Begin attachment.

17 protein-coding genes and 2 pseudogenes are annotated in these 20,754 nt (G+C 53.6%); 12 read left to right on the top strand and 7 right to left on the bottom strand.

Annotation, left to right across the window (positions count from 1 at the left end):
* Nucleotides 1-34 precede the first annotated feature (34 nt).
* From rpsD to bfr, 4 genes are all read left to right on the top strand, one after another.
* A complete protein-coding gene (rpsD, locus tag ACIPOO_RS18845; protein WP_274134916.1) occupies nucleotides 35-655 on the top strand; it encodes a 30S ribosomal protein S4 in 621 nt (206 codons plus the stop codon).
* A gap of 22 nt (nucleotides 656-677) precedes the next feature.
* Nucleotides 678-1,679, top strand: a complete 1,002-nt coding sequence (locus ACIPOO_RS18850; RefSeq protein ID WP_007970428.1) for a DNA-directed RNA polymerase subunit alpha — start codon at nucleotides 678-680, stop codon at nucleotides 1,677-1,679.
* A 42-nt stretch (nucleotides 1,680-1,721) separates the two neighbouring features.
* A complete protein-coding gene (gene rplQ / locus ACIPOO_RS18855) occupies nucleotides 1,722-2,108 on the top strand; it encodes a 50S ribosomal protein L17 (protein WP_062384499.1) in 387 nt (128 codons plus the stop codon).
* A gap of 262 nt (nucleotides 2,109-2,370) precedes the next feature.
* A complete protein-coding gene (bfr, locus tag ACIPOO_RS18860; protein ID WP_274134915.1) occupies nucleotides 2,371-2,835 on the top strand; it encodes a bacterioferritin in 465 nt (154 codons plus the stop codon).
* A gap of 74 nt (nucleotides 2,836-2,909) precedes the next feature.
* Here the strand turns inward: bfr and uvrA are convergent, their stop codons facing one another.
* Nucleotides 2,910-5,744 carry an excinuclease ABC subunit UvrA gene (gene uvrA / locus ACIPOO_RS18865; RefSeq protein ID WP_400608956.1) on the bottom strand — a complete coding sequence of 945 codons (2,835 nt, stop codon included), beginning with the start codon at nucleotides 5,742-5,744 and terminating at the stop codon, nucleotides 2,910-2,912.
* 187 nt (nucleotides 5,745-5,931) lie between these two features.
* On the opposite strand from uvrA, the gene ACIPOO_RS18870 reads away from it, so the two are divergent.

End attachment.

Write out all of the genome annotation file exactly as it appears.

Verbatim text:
17 protein-coding genes and 2 pseudogenes are annotated in these 20,754 nt (G+C 53.6%); 12 read left to right on the top strand and 7 right to left on the bottom strand.

Annotation, left to right across the window (positions count from 1 at the left end):
* Nucleotides 1-34 precede the first annotated feature (34 nt).
* From rpsD to bfr, 4 genes are all read left to right on the top strand, one after another.
* A complete protein-coding gene (rpsD, locus tag ACIPOO_RS18845; protein WP_274134916.1) occupies nucleotides 35-655 on the top strand; it encodes a 30S ribosomal protein S4 in 621 nt (206 codons plus the stop codon).
* A gap of 22 nt (nucleotides 656-677) precedes the next feature.
* Nucleotides 678-1,679, top strand: a complete 1,002-nt coding sequence (locus ACIPOO_RS18850; RefSeq protein ID WP_007970428.1) for a DNA-directed RNA polymerase subunit alpha — start codon at nucleotides 678-680, stop codon at nucleotides 1,677-1,679.
* A 42-nt stretch (nucleotides 1,680-1,721) separates the two neighbouring features.
* A complete protein-coding gene (gene rplQ / locus ACIPOO_RS18855) occupies nucleotides 1,722-2,108 on the top strand; it encodes a 50S ribosomal protein L17 (protein WP_062384499.1) in 387 nt (128 codons plus the stop codon).
* A gap of 262 nt (nucleotides 2,109-2,370) precedes the next feature.
* A complete protein-coding gene (bfr, locus tag ACIPOO_RS18860; protein ID WP_274134915.1) occupies nucleotides 2,371-2,835 on the top strand; it encodes a bacterioferritin in 465 nt (154 codons plus the stop codon).
* A gap of 74 nt (nucleotides 2,836-2,909) precedes the next feature.
* Here the strand turns inward: bfr and uvrA are convergent, their stop codons facing one another.
* Nucleotides 2,910-5,744 carry an excinuclease ABC subunit UvrA gene (gene uvrA / locus ACIPOO_RS18865; RefSeq protein ID WP_400608956.1) on the bottom strand — a complete coding sequence of 945 codons (2,835 nt, stop codon included), beginning with the start codon at nucleotides 5,742-5,744 and terminating at the stop codon, nucleotides 2,910-2,912.
* 187 nt (nucleotides 5,745-5,931) lie between these two features.
* On the opposite strand from uvrA, the gene ACIPOO_RS18870 reads away from it, so the two are divergent.